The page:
The Witch Doctor
I was curious to try out the Witch Doctor this year since I can’t make up my mind about the class. I know I love playing mages and archers in the Diablo games, and I know I like playing warriors once they’re well-equipped and have high level skills. My enjoyment of the hybrids and summoners varies though, so I’m still not sure if I like the WD or not. I still haven’t, but at least I now have more information to base my indecision upon.
Cast back your mind, if you will, to Diablo II.
I liked the idea of the Necromancer in D2, and I played him a fair amount in D2C and early D2X, but he was never able to do what I wanted him to do.
Prior to v1.10, his skeleton summoning skills were very weak, and the class was mostly useful for tanking Golems, flocks of Revives, Iron Maiden + patience, or Amplify Damage + Corpse Explosion. The power of CE varied a lot between patches; there was an early D2C version when it scaled with monster hit points in big games and was the strongest spell in the entire game, capable of emptying whole screens in one or two pops. Later it was changed to not scale up with hit points and seemed useless for a bit, until new Necro players who hadn’t experienced it in the overpowered days started using it and found it quite capable, when paired with Amplify Damage.
Other early Necromancer builds were less interesting to me; I never found any joy in using Thorns + Iron Maiden and watching monsters beat themselves to death against my minions. It was functional, but it bored me. I like to play where I’m attacking and dealing out the damage, not where I’m just watching pets do it for me. Therefore, my ideal Necromancer build was one that combined curses with minions and direct spell damage.
I tried for that; I remember playing well-equipped Necros in early D2X that put the “No one uses more than seven hotkeys.” argument to lie. My usual style put more than a dozen hotkeys to regular use; 2 or 3 kinds of golem, Bone Spear/Spirit, 5 or 6 Curses, Revive, Bone Armor, Corpse Explosion, and Town Portal pretty well filled up the keyboard.
Such a build was fine then since there weren’t skill synergies, and with +10 or so from equipment most of the Curses were very effective without putting more than a single point into them. The main problem with that build was the lack of killing power from the Necromancer’s bone skills. Corpse Explosion was good, but its power came from getting a bunch of monsters into one place. That meant limited minions and a more focused game style. I did that sometimes, but it wasn’t what I wanted to do. What did I want? Glad you asked.
I wanted to use a variety of minions, Curse a lot, fire off a lot of spells, and have things die. Ideally my spells would do most of the killing and my minions could finish them off. It was fun to play that way; I remember enjoying the moment when I’d machine gunned a dozen Bone Spirits after a single enemy, and they all arrived in rapid succession. It was especially fun against mobile targets, like Leapers or the Demon Imps in Act Five. The Imps would wander around, plinging their annoying sperm-looking missiles at my minions, and if they teleported once or twice after I locked on and started shooting, I’d often have more than a dozen Bone Spirits homing in on the same target from multiple directions. It was fun to see them all hit almost simultaneously, as the Imp went down never knowing what had happened.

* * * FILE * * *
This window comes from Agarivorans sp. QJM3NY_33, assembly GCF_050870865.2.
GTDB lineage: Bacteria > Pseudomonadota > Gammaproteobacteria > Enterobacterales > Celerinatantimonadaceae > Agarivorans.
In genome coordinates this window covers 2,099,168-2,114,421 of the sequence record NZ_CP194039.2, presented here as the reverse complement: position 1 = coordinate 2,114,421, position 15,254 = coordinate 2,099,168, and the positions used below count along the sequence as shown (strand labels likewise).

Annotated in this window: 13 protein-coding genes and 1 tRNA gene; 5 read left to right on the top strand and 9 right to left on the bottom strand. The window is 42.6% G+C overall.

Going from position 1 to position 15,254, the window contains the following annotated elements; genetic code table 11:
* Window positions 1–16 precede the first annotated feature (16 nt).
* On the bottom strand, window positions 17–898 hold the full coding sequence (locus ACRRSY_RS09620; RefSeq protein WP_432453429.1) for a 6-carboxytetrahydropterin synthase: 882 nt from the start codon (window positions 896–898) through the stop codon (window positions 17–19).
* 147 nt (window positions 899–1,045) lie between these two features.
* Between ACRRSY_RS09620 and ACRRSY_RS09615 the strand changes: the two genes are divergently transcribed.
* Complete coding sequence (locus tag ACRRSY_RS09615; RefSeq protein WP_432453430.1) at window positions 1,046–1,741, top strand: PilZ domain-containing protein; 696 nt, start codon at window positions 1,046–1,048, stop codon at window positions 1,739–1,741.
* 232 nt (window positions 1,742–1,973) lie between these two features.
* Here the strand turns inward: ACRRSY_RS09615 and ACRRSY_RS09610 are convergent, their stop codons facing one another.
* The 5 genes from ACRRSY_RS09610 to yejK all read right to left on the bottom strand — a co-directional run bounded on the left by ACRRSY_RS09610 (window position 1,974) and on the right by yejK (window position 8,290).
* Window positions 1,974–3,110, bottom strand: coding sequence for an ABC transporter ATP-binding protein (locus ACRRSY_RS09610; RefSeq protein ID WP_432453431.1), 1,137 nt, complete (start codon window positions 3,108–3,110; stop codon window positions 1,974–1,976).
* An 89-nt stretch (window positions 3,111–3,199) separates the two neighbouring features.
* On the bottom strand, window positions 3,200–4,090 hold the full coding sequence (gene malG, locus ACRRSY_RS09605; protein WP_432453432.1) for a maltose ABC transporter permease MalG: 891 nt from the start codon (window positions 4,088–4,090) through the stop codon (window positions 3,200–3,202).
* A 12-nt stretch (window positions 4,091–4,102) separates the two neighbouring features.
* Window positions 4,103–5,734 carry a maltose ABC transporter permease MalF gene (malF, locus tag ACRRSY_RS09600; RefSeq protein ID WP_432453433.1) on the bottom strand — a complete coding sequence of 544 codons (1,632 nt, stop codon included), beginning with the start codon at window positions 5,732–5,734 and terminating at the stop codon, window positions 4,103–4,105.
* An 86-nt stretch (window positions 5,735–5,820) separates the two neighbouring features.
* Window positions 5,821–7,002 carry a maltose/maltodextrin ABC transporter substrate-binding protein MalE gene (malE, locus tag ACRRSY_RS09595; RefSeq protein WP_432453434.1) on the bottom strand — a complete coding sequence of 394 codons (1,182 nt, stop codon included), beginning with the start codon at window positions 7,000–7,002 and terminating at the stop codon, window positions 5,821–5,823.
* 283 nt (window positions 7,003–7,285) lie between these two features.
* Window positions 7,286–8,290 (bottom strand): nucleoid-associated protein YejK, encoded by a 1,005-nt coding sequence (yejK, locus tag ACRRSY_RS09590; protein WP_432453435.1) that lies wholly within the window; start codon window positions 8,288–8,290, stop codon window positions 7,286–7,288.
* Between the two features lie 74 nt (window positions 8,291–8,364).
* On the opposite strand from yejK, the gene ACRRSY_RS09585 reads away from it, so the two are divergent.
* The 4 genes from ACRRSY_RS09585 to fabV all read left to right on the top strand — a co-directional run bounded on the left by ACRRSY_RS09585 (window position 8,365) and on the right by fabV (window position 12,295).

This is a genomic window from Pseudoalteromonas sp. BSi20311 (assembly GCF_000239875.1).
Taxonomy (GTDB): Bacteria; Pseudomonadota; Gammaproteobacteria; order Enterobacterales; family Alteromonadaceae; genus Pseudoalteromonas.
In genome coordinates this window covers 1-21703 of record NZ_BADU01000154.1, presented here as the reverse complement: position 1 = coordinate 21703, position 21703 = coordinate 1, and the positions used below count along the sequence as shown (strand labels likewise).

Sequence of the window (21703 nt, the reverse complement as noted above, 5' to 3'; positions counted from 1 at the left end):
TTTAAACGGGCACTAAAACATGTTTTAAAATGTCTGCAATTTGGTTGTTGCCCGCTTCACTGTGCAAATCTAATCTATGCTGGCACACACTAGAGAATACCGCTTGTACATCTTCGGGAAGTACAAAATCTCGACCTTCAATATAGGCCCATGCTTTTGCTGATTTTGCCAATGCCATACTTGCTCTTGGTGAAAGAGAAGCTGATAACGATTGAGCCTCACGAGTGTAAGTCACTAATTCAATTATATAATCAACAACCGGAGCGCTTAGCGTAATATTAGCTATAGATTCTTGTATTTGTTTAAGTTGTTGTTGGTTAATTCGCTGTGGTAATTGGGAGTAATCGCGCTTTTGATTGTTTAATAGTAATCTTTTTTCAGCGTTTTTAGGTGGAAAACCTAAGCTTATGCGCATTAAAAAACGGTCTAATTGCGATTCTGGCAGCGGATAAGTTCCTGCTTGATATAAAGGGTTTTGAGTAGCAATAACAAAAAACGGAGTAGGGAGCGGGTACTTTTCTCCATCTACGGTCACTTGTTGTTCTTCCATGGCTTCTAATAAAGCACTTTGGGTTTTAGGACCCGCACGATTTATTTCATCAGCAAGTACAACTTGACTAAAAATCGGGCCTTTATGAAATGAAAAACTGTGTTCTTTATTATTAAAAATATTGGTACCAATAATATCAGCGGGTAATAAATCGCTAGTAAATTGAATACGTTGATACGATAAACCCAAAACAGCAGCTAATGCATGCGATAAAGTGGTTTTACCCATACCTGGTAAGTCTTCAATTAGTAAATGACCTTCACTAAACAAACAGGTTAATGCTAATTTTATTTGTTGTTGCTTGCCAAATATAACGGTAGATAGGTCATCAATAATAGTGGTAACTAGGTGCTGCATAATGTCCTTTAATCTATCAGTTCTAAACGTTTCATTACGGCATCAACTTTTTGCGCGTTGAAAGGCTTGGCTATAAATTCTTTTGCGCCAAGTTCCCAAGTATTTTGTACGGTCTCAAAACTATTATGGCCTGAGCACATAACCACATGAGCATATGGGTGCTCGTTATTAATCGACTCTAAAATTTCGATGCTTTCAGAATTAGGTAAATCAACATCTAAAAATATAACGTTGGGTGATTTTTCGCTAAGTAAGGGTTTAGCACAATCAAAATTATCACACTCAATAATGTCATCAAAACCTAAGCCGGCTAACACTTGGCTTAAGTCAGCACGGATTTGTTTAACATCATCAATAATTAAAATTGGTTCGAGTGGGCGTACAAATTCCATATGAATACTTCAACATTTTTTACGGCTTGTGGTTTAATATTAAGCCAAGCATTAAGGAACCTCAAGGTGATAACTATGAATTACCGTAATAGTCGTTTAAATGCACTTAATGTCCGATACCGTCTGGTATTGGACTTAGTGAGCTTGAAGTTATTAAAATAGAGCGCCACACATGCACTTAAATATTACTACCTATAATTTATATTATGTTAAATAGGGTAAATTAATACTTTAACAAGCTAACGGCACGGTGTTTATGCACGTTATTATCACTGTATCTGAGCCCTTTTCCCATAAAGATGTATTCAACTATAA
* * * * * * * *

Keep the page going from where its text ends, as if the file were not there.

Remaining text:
(Not that any of the monsters ever know what hit them; they’re like Hef’s girlfriends; Diablo doesn’t exactly keep them around for the conversation.)
But those moments of amusement or joy didn’t obscure the fact that I was playing a high level character with very good equipment, boosting my damage with appropriate curses, and still using a dozen casts of a mana-expensive Clvl 30 skill to kill a monster that a Barbarian could have done with a single WW or a Bowazon with a single Guided Arrow.
There were (and are) effective Necromancer builds. That’s not the point. The point is that the class was not effective playing in the style I wanted to play. I like moving fast and shooting a lot of spells and keeping active; waiting and watching monsters Thorns + Iron Maiden themselves to death against my minions or Bone Wall, or cluster around an Iron Golem so I can CE them, bores me. I’m not a big fan of super strong minions either. It seems silly that one revived or skeletonized monster is stronger than hundreds of brand new ones.
Sadly, as birthdays and first dates teach us, want does not equal have.
I never went on a crusade to get the Necromancer rebalanced, or got into modding to tweak the damage values on my own and make him work how I wanted to. I didn’t care that much; there were other characters I liked better, and even if the Necro’s spells had been more effective I’d still have gotten bored with the limited variety. I liked Sorcs better back in the pre-synergy days, since three-tree builds were quite effective. Static + Frozen Orb + Hydra, for instance. Three spells that complimented each other and worked wonderfully together if you used them properly. Hence I wanted a Necro where I had to use multiple spells at once, combining them for maximum effect, and was vexed that no such build existed due to the Necro’s lacking attack spells.
I never thought all that through back in 2000-2003, when I was playing a ton of Diablo II and regularly inciting the easily-riled Necro fans with “Curse Bitch” jokes in my columns and fan fiction. I knew I was dissatisfied with the Necro, but wasn’t exactly sure why. That I’ve now retconned my way to a subjective and probably inaccurate reason is due almost entirely to the Witch Doctor, who is, at least superficially, a fairly-good incarnation of the style of Necromancer play I wanted back before I knew I wanted it.
The Witch Doctor’s Prescription
I didn’t love the WD at first sight. I still don’t. The class design is interestingly indigenous, and I like a lot of the armor/mask looks, but the facial appearance of the male and female Witch Doctor is pretty tame. You can see bored suburban white kids any day at the mall food court with more weirdness going on in their personal fashion and facial piercings, and National Geographic style photos of actual tribal witch doctors from around the world make the D3 designs look bland. (It is ironic and perhaps unfortunate that the Barbarian got the animal-themed armors, since Witch Doctors have always worn amazing animal costumes.)